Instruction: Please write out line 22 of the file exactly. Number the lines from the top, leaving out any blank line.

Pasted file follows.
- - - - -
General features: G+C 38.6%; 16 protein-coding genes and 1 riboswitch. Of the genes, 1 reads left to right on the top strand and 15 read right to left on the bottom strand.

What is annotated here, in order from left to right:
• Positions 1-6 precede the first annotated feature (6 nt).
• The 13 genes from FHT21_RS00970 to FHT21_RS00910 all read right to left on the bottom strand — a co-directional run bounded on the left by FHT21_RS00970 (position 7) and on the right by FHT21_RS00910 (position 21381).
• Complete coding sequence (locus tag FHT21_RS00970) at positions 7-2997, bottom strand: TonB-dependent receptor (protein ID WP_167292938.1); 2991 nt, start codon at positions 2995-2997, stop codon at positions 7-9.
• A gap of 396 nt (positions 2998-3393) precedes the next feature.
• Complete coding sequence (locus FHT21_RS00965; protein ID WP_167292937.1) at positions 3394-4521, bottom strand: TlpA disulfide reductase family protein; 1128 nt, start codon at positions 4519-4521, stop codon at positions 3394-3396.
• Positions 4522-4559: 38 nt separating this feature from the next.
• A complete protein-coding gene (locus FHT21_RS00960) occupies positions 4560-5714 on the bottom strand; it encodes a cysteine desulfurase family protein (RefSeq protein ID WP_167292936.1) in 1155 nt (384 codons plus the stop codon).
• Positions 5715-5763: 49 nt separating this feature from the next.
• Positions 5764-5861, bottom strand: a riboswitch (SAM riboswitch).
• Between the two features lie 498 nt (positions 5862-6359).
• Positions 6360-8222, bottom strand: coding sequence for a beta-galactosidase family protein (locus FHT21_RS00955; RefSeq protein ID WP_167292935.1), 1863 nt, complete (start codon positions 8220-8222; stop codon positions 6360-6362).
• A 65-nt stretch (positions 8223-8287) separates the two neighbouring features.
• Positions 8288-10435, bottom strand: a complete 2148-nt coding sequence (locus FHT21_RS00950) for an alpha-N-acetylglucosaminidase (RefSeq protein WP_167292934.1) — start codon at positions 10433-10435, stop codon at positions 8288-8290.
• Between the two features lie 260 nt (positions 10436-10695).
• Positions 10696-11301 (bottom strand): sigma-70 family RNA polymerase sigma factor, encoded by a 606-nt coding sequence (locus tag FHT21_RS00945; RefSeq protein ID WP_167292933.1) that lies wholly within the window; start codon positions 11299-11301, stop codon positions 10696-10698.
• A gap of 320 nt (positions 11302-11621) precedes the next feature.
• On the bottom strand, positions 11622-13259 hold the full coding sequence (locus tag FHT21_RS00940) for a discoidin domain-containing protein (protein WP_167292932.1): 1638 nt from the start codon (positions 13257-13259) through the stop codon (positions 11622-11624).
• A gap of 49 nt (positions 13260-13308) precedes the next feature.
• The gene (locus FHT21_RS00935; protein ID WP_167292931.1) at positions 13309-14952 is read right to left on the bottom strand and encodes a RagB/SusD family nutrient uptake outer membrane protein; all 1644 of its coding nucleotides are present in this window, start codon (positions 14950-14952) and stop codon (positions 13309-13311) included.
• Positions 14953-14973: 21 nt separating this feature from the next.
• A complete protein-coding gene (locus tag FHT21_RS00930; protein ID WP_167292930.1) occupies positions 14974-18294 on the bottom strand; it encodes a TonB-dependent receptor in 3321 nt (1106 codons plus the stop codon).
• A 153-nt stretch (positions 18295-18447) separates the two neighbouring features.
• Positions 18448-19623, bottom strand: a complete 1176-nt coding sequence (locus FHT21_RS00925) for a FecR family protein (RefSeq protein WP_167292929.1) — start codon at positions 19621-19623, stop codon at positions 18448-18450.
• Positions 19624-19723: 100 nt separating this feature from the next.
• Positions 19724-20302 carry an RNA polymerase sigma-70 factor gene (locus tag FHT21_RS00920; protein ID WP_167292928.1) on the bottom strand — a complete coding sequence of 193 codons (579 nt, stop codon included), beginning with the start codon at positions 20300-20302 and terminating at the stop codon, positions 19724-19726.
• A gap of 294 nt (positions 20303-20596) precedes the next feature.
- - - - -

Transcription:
• Positions 14953-14973: 21 nt separating this feature from the next.